Loved ones of fallen Granite Mountain Hotshots say needed changes have yet to come to fire shelters

YARNELL, Ariz. (FOX 10) -- Six years ago, a fast-moving wildfire overtook the Granite Mountain Hotshots, and killed 19 men.

The tragedy resulted in improving communication, tracking, and safety, but some of the loved ones who have had to carry the grief say one thing hasn't changed: fire shelters that firefighters are equipped with.

The shelters look like aluminum sleeping bags, and some say an update is long overdue.

"These men and women are not a number," said Amanda Marsh. "They're connected to someone like me. I want that to be out there for the world to understand."

Every 600 feet, a memory, a memento, a face that's no longer with us. The Granite Mountain Hotshots Memorial State Park is a seven-mile round trip dedication to the 19 men killed fighting the Yarnell Hill Fire. The trail follows the path the hotshots took during their final hours, when the winds shifted, the fire changed directions, and their fire shelters failed to save them.

"This year, it feels like the knife isn't quite as sharp, that we have been given some time to move forward," said Marsh.

Up the road from Yarnell in Prescott, Marsh tends to her store. It's the physical location of the Eric Marsh Foundation. Eric was the founder of the Granite Mountain Hotshots team.

"It's definitely not nearly as wounding, you know? I used to really struggle up until about three months ago. I was really, really struggling all the way through," said Marsh.

In the years that have passed, Marsh has found purpose in the foundation, which has a sole mission to support wildland firefighters and their families.

"Because I had gone through something so intense with losing Eric and the crew, and it had completely changed my life, I felt like the best person to reach other wildland famlies," said Marsh. "I was someone who had gone through what they were dealing with, and that's how the foundation started."

Through retail and donations, the Eric Marsh Foundation is able to provide for firefighters and their families accross the country a little bit of light when there seems like there isn't any.

"The $63,000 last year went to several line of duty injuries here in Arizona," said Marsh. "We gave to two line of duty deaths as far away as Texas, California. The money went out really far and wide. Around 2014, I started to feel a real calling to start this non-profit, and the impetus was really to create a non profit that gave to families in a way that I wanted to have been given to when I was in that same situation.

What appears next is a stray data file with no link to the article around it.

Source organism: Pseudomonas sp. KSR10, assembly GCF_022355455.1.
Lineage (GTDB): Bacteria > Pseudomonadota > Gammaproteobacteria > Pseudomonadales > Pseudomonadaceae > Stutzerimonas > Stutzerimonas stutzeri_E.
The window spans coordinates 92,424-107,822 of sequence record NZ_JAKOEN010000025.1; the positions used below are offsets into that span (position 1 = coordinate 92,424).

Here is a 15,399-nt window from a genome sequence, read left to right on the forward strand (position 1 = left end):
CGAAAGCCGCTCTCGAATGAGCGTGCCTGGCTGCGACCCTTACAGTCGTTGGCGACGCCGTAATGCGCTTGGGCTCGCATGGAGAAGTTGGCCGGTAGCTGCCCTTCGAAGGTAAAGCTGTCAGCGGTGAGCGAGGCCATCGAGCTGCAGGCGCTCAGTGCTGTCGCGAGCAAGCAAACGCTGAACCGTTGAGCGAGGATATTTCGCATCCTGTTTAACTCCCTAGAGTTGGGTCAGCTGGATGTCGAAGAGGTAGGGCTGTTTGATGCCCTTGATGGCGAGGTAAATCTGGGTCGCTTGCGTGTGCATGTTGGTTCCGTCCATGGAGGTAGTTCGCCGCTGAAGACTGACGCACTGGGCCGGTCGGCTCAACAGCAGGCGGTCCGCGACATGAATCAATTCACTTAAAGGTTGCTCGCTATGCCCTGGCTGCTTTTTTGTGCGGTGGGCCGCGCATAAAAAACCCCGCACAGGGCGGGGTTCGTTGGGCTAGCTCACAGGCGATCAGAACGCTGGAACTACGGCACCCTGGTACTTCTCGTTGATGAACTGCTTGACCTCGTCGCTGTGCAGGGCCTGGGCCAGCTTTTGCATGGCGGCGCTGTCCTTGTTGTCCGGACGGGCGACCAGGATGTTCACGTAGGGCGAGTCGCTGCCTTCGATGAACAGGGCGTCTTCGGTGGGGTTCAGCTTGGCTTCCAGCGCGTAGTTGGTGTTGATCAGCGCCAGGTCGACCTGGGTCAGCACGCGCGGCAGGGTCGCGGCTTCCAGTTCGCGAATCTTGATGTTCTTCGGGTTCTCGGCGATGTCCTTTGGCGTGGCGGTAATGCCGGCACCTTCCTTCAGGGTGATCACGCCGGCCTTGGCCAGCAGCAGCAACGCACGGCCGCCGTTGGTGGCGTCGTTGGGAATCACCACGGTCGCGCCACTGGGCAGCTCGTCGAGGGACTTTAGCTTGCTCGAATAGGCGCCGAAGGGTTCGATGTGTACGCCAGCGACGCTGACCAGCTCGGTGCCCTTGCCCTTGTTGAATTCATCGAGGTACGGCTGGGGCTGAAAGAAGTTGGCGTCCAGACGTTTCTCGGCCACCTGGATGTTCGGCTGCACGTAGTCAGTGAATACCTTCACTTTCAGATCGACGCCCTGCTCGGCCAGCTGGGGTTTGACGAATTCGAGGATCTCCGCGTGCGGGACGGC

"I had a personal relationship with a lot of them," said Tom Haney with the Granite Mountain Interagency Learning Center. "My department, Mayer, when we would go out on fires, you'd see all these guys."

The hotshots live on at the Granite Mountain Interagency Learning Center in Prescott, their life and legacy on display next to the tributes that poured in after June 30, 2013.

"After the tragedy, people would come there and hang shirts on the fence, so this represents that, this is about a third of them," said Haney.

Whether it's measured in year or feet, time or distance, or lasting tributes, in between the memories, something's still not right for many.

"I really, really wish that fire shelters were more -- there was more of a push to fix that because that's a broken piece," said Marsh.

"They were working on getting a new fire shelter, that's fell off to the wayside," said Haney.

They failed the Granite Mountain Hotshots, but have saved plenty of other lives. Still, the ones left to carry the grief still hope for changes.

"We have a different way that fire burns here. It's fast and it's hot, and if fire shelters are delaminating at less than 500 degrees and our boys died at 3000 degrees, how are those fire shelters going to do anything for firefighters down here?" said Marsh.

The 19 are linked together where they were found. The memorial site a lasting honor to the men that died that day. A legacy built on bravery and one that many hope forges change.

The federal government is responsible for any changes to fire shelters and they say, so far, they haven't come up with anything stronger or less bulky than the current model. The next official test is in five years.